Why is shochu confused with soju? I think because of the words origin from same Chinese word. I have to quote Wiki again…

The word soju is the Korean rendering of the Chinese 燒酒 (pinyin: shaojiu), which literally means “burned liquor”. (Incidentally, the Dutch-derived English word brandy—literally “burned wine”—uses the same linguistic concept to describe a distilled alcoholic beverage.) The Chinese word shaojiu is rendered in Japanese as shochu, the word that denotes a distilled alcoholic beverage that is the Japanese variant of soju.

And I must confess that Ippuku carry many sojus! Actually, we are selling soju as shochu! But we don’t cheat customers and have some excuse. See Wiki again and again:

The liquor licensing laws in the states of California and New York specifically exempt the sale of soju from regulation relating to the sale of other distilled spirits, allowing businesses with a beer/wine license to sell it without requiring the more expensive license required for other distilled spirits. The only stipulation is that the soju must be clearly labeled as such and contain less than 25% alcohol. Another consequence is that the manufacturers of similar distilled spirits from other parts of Asia, such as Japanese shochu, have begun to relabel their products as soju for sale in those regions.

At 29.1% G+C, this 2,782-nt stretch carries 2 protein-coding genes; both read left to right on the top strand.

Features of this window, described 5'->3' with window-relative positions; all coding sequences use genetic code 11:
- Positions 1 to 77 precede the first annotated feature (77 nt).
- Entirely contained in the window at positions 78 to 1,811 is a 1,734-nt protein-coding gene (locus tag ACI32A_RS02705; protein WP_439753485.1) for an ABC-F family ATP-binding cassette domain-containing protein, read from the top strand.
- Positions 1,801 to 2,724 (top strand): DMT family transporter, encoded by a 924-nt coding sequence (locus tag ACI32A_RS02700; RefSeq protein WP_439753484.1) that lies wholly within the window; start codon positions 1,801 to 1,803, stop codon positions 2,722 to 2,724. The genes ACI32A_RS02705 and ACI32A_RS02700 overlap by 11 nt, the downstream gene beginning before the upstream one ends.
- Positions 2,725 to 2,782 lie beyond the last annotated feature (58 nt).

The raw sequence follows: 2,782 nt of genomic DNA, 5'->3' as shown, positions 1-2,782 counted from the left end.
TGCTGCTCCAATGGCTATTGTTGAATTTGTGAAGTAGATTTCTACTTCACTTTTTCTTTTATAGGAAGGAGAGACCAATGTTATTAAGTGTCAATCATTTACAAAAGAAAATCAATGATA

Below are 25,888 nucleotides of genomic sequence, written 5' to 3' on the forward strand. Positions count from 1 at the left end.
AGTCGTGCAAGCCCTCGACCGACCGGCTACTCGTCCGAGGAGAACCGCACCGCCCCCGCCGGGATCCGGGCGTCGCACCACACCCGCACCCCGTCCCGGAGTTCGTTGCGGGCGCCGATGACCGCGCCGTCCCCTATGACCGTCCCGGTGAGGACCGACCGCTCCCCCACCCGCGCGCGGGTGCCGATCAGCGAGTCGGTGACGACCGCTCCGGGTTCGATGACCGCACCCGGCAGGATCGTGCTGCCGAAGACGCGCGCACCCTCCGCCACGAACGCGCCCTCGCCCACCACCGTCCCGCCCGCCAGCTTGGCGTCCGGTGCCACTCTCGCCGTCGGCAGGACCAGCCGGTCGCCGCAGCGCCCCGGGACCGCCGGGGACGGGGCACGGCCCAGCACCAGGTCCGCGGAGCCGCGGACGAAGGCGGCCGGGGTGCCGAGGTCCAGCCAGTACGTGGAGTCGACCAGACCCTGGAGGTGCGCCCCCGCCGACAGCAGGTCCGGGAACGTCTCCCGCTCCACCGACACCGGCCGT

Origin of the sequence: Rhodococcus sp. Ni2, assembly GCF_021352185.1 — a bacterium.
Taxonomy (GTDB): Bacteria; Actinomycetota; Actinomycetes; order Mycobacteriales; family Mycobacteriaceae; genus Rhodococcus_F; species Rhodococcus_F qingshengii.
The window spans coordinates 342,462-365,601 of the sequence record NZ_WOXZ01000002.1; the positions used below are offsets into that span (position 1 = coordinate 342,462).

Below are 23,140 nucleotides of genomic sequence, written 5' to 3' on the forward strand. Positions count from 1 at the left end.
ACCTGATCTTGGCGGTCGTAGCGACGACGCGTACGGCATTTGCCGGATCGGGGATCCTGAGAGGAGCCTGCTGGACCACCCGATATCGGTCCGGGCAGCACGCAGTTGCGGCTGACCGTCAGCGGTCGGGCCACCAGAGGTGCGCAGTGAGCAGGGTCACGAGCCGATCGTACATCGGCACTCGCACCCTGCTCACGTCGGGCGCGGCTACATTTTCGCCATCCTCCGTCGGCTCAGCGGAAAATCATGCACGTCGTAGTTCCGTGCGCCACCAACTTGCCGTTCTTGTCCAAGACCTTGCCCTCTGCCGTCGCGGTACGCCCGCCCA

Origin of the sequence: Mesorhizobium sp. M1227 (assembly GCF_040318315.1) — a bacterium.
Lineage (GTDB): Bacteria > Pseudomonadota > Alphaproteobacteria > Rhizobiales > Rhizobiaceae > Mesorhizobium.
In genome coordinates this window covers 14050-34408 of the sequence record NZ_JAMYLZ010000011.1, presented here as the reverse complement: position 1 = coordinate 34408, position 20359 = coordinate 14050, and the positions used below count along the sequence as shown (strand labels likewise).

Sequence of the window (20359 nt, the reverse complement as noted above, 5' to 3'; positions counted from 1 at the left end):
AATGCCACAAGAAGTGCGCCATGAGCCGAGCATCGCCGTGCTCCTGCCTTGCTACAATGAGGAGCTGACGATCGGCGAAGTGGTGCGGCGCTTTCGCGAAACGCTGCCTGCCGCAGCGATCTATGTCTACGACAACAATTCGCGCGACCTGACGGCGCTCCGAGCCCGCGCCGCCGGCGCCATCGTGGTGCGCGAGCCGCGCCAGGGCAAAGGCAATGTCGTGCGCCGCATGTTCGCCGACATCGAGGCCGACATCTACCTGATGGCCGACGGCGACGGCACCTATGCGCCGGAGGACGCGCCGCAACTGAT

Most shochus’ ABV is 25%, so Japanese distributors would need a hard liquor license, but if shochu’s ABV is 24% and under, they can export it. That’s why many distillers now decrease the ABV from 25% to 24% and export shochu as “soju” to the U.S.!!!

Look at this photo:

kuro isa soju 2
This is supposed to be  shochu, but it is “SOJU”.

And this too…

ginza soju

It’s shameful. I have lost my Japanese pride.

Shochu is a hard liquor, but soju is not. If you want to sell shochu, hard liquor license is necessary, but soju doesn’t require it. Hard liquor license is expensive, so it’s easy to sell shochu as soju. To make sure, Ippuku has hard liquor license, of course.

OK, let’s compare soju vs. shochu ads. First, most soju ads are like this.